Code H: How One Brooklyn Hospital Runs Drills to Improve Maternal Health

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Maimonides Hospital delivers more babies in a year than any other hospital in New York State.

“Doctor, the patient just delivered, and she started bleeding, and I don’t know what to do. Today’s my first day.”

Dr. Allison David runs in to take over. She begins asking questions about the timing of the delivery, the size of the baby, vital signs. Blood pours onto pads on the floor.

David calls for medications and a special ‘balloon’ to reduce bleeding,’ but the situation quickly becomes worse. The patient is becoming faint. David makes the call.

“You’re bleeding entirely too much,” she says to the mother, before turning to an assistant. “This is fourth baby, correct? We’re going to take this uterus out.”

As she preps for emergency surgery, David questions another colleague, Dr. Fouad Atallah. And that’s enough to break the spell.

“Is that it?” Atallah says. “Okay — cut!”

“Literally!” chimes in a medical resident, and the others laugh.

The simulation drill for severe hemorrhage was over, and the senior doctors debriefed David about what went well and what didn’t. They tested her skill at estimating blood loss, which is crucial to determining whether the patient needs a blood transfusion or emergency surgery.

Dr. Nelli Fisher, the director of simulation, pointed out that while David appropriately asked for backup from other personnel outside the room, she neglected to call “Code H,” with H for hemorrhage.

“It tells exactly who needs to come without you needing to ask for specific people,” Fisher said. Six doctors, nurses and residents get immediately paged, and 11 other phone calls go out, when a Code H is called.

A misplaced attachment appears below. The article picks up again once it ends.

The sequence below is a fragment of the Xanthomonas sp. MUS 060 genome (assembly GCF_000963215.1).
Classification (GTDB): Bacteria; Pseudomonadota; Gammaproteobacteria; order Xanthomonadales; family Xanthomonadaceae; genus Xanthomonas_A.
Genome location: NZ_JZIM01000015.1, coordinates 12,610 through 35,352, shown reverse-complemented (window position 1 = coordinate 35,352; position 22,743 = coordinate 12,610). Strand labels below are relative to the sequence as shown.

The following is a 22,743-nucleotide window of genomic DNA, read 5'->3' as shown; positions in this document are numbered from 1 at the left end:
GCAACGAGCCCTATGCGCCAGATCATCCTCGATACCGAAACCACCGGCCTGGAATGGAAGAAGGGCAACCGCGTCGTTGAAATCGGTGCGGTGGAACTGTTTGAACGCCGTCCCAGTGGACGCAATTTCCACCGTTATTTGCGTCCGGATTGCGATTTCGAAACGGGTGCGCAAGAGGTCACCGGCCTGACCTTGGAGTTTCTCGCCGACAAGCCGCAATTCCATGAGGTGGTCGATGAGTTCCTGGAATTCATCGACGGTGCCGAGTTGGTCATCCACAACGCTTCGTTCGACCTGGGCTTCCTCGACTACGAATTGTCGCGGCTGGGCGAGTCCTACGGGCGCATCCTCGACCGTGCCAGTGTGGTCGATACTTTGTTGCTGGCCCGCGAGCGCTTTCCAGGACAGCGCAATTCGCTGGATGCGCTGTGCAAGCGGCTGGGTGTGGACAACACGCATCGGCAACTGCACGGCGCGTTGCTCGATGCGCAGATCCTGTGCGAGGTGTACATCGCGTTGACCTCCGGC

Exercises like this are a key part of what keep deliveries relatively safe at Maimonides, while women in other Brooklyn hospitals — several not far away — face much higher rates of life-threatening complication. Maimonides’ patients don’t have the highest level of chronic illness that other facilities face but, with about three-quarters of the obstetric patients on Medicaid, it doesn’t have the healthiest population, either.

Maimonides had a hemorrhage-with-transfusion rate of 22 cases per 10,000 in 2013-2014, the most recent years available, according to state figures. The median among the state’s large hospitals was around 70 but at some nearby hospitals the rates, staggeringly, were in the hundreds. These statistics are ‘risk-adjusted’ to reflect the underlying health issues of the hospitals’ patient populations, so they can’t just claim their labor and delivery ward receive more chronically ill mothers with diabetes, hypertension and asthma.

A New York City Health Department analysis declared central Brooklyn the epicenter of potentially fatal childbirth complications, or what public health experts call Severe Maternal Morbidity.

Maimonides has several advantages over nearby hospitals, and not just because its local community is somewhat healthier. It delivers more babies than any other hospital in New York State, about 8,500 annually. With that many births, the staff gets a lot of practice on emergencies, even without being a referral center for high-risk patients. The high volume also justifies keeping on staff a number of specialists who would be too costly for smaller places to employ for relatively infrequent use.

Severe hemorrhage is one of several complications that many hospitals in New York have been trying to reduce. Most are participating in a “Safe Motherhood Initiative,” sponsored by the state chapter of the American College of Obstetricians and Gynecologists. But some hospitals have more resources than others, whether it’s technology like the $3,500 “Noelle” dummy the Maimonides team uses for drills or available staff to cover labor and delivery while others are in the simulation lab.

Still, experts say many elements of Maimonides culture of patient safety aren’t dependent on patient volume or financial resources.

The pillars of that culture include standardized guidelines and protocols, procedural checklists and post-incident reviews to determine what went wrong and whether it could’ve been prevented. Creating an atmosphere where these conversations “take place without fear of retribution” is key, Atallah said.

And simulations aren’t just for hemorrhages and other emergencies. Sometimes during demonstrations, senior doctors will make intentional errors to see if anyone notices and speaks up.

“People don’t want to do it,” said Dr. Howard Minkoff, the chairman of Obstetrics and Gynecology. “They’re always concerned it’s going to be held against them, if you make a superior look bad. But it’s absolutely crucial.”

 

“What Hospitals Deliver” was produced with support from the Center for Health Journalism at the USC Annenberg School for Communication and Journalism.